The problem with Kendall Jenner's painfully boring interview with Cara Delevingne
Kendall Jenner is absolutely drop-dead gorgeous.
She might be criticised for her leg-up in modelling thanks to her family's fame and fortune, but since signing to her first agency at 15, her subsequent success is all down to her. The problem with people who are successful from a young age, however, is that they are either more guarded than the average celebrity having seen one too many people screwed over in their life or inappropriately overshare because they never had the comfort and protection of a normal childhood.
On Keeping Up With The Kardashians, Kendall often laments her instantly recognisable fame, the same fame that afforded her such a prominent role in fashion, because it wasn't her choice - it was her parents. It's a frustrating conundrum as a viewer, but you can appreciate her logic.
Kendall doesn't just fit into one category - she isn't just a reality star doing some commercials, she also happens to be in the Very Beautiful Model club. A problem with beautiful models is that they are often boring because they have never had to be anything but.
They can be intelligent, kind, loyal and all those wonderful characteristics that make up an overall lovely personality, but they are generally dull as dishwater and make for a nightmare to interview. You're more likely to be greeted with one word answers akin to squeezing blood from a stone during a Q&A with someone in this category; not because they have nothing else to say, but they've never been told they needed to say more.
And if you're as famous as Kendall? Well everything you say is gospel anyway and you will be quoted around the world for the most mundane statements you make.
So I understand Harper's Bazaar's very on-trend tactic of recruiting one of her closest friends, fellow supermodel Cara Delevingne, to interview her. Readers get two supermodels for the price of one and with any luck, she might be able to get a little more out of her than a writer would because of their close friendship.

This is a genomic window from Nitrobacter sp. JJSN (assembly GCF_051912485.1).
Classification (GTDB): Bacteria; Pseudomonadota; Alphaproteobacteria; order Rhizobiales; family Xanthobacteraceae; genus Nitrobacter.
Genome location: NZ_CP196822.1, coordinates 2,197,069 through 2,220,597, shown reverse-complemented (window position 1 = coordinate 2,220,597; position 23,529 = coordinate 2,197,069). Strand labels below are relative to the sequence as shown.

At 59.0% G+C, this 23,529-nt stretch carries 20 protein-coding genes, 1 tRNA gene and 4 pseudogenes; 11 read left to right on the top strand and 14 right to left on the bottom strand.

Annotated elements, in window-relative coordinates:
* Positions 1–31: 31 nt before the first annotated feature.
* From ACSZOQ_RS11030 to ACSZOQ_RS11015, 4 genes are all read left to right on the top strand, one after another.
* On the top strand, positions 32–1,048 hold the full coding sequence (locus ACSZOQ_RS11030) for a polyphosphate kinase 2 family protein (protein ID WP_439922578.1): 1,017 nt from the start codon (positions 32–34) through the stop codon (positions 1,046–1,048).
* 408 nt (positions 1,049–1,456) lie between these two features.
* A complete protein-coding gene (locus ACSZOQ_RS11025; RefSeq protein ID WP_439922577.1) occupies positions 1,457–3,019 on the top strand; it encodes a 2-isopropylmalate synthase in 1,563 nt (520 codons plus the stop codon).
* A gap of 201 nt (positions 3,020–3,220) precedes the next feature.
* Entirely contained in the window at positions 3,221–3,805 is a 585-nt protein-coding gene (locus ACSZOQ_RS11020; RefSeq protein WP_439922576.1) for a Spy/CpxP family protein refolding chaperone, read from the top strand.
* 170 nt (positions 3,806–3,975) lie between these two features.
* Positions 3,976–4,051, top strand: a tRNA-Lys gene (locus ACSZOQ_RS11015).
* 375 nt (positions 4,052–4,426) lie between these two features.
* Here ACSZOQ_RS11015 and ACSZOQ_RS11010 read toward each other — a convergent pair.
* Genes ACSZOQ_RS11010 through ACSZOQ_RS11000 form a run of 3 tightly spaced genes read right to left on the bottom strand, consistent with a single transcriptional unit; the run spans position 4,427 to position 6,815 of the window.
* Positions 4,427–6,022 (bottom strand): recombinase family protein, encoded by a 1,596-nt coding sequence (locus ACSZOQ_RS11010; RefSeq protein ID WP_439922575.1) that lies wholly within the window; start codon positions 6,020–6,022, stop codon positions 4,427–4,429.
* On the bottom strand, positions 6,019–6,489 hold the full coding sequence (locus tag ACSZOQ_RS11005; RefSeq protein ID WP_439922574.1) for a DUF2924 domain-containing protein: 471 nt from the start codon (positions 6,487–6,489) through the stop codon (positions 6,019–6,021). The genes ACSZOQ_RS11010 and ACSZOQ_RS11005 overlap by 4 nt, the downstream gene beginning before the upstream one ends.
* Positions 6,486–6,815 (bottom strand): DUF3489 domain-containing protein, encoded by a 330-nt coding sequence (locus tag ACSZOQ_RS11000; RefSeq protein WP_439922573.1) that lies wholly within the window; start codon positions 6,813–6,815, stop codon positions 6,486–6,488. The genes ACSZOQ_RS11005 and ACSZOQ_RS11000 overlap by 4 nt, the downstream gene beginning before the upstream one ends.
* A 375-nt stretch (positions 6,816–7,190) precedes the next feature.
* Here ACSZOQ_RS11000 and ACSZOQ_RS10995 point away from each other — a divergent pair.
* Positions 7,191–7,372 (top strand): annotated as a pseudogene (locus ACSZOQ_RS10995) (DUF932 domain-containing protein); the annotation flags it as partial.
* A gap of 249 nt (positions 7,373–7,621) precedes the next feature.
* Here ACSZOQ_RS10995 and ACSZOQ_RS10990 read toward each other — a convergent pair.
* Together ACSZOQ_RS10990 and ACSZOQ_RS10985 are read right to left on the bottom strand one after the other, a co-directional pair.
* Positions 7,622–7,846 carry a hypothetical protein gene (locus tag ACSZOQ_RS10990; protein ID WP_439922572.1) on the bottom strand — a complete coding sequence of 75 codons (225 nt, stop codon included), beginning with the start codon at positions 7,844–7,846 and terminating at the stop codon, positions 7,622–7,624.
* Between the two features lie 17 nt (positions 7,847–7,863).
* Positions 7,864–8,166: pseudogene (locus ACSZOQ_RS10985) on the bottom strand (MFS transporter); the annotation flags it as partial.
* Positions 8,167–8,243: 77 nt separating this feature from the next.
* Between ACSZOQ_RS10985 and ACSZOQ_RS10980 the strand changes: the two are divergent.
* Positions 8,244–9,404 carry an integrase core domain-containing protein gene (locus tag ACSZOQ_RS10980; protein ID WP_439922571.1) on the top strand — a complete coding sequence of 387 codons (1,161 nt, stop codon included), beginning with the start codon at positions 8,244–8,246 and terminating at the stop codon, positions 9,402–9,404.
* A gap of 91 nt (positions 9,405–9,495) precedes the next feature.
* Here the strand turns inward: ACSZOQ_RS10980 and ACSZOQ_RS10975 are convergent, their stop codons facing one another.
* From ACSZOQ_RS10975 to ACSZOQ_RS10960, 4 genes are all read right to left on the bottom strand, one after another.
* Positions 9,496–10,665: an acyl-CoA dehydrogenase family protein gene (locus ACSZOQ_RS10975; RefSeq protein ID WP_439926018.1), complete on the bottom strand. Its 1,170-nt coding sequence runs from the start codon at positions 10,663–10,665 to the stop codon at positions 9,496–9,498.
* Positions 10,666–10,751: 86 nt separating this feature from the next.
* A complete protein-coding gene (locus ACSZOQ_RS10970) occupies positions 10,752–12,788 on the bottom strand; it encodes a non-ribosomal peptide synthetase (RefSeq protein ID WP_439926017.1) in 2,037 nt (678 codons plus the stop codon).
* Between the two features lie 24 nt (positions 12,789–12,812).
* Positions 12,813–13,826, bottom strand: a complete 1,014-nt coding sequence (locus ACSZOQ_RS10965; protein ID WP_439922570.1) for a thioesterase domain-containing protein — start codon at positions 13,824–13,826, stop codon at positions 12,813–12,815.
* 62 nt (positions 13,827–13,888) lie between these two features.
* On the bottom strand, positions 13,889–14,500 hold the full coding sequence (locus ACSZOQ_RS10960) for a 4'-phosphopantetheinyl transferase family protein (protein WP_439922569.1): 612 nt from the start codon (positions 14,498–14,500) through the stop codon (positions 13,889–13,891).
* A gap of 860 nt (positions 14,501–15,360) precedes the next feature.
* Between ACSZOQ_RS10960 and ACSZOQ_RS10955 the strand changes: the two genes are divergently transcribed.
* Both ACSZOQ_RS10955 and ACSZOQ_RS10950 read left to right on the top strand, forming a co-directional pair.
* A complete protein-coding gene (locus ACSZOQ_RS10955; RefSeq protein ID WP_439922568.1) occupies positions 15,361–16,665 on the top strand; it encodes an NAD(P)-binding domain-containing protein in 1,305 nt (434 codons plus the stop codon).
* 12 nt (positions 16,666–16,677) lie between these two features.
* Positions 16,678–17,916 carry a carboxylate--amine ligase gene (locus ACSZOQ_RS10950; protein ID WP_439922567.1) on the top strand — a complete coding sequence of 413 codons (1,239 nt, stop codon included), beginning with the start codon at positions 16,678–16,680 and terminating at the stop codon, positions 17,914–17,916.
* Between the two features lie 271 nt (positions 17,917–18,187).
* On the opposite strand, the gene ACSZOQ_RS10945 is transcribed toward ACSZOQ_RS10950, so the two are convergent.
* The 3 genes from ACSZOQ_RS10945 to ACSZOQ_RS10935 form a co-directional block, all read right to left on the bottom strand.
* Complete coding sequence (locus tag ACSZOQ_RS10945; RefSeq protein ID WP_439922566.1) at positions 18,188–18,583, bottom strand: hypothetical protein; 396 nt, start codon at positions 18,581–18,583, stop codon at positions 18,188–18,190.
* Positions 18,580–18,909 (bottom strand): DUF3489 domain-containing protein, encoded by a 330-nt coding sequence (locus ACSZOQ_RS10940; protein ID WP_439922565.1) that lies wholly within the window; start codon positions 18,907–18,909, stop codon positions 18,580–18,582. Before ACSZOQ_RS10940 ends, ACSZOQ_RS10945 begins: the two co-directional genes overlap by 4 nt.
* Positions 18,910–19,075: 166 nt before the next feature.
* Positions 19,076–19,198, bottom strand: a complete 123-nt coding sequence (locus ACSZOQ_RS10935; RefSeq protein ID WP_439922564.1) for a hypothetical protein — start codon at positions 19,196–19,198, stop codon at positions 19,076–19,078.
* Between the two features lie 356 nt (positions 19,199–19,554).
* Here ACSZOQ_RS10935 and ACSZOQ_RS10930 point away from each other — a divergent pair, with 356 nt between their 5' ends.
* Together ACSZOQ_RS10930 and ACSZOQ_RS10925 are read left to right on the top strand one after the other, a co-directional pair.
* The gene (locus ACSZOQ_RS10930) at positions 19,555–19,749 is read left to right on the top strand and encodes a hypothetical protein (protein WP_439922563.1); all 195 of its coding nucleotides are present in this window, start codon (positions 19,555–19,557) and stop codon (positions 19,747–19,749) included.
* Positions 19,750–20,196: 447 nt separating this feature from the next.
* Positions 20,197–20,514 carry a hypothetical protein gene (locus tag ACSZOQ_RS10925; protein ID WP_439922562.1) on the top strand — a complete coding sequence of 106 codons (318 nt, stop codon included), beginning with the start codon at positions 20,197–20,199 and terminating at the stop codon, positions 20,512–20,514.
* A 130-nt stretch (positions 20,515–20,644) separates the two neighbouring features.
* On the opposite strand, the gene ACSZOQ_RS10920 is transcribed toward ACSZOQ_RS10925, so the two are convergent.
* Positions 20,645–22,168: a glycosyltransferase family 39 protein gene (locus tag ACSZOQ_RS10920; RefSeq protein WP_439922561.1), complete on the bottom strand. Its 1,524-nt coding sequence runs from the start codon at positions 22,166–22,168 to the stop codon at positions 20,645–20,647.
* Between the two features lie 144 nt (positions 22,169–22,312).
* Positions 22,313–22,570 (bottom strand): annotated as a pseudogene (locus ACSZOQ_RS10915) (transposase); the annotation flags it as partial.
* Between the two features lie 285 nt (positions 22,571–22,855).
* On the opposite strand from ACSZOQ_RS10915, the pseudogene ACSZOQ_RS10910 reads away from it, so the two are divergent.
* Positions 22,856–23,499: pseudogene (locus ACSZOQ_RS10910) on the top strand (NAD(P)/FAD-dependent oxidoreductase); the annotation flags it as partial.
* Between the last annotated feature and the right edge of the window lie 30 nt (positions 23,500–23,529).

It was a bet that didn't pay off. At the end of the day, journalists are trained in the best way to approach an interview subject and getting honest answers from honest questions for their readers.
Which is why, when you have a supermodel-turned-actress asking the questions, we get an exchange like this:
"CD: The pressure can be crushing sometimes.
KJ: It can! And you know me and how OCD I can get over the littlest things. If something isn’t going the way I planned, I freak out. Some days I just want to go live on a farm and not talk to anyone and just exist in the middle of nowhere.
CD: What sorts of animals would you have?
KJ: On my farm? I would literally have tons. I’d have seven horses because I feel like that’s a reasonable amount of horses to love and take care of, and sheep and goats and chickens and dogs—like, 10 dogs. But no cats because I’m not a cat person, unless they’re Savannah cats, which are like little cheetahs.
CD: I want one so bad.
KJ: They’re so good. Sorry, I got really excited about that question."
The cover story for Harper's Bazaar, an extraordinary magazine, relates to a 22-year-old model's impulsive obsession with cheetahs.
And Cara tries to anaylse the impact social media has on the careers of rising models, by asking: "Social media is an interesting beast. When you have more than 85 million Instagram followers, you get a lot of attention you might not want. How do you keep from becoming jaded?"
She seems unaware that Kendall is in full control of her Instagram account and her levels of fame no longer require her to maintain such a presence; nor does it require her to appear on a reality show that documents her family's every move.
Perhaps the most frustrating takeaway is Kendall's experience with anxiety, which she has spoken honestly about before, but is buried at the bottom as part of a throwaway question. She's spoken about experiencing sleep paralysis and insomnia and her frequent international travel hinders her ability to recover from these episodes quickly.
But in conversation with Cara, her experiences were minimised and you can literally hear her California-girl voice when says the words, "I have such debilitating anxiety because of everything going on that I literally wake up in the middle of the night with full-on panic attacks."
Hardly worth the hype.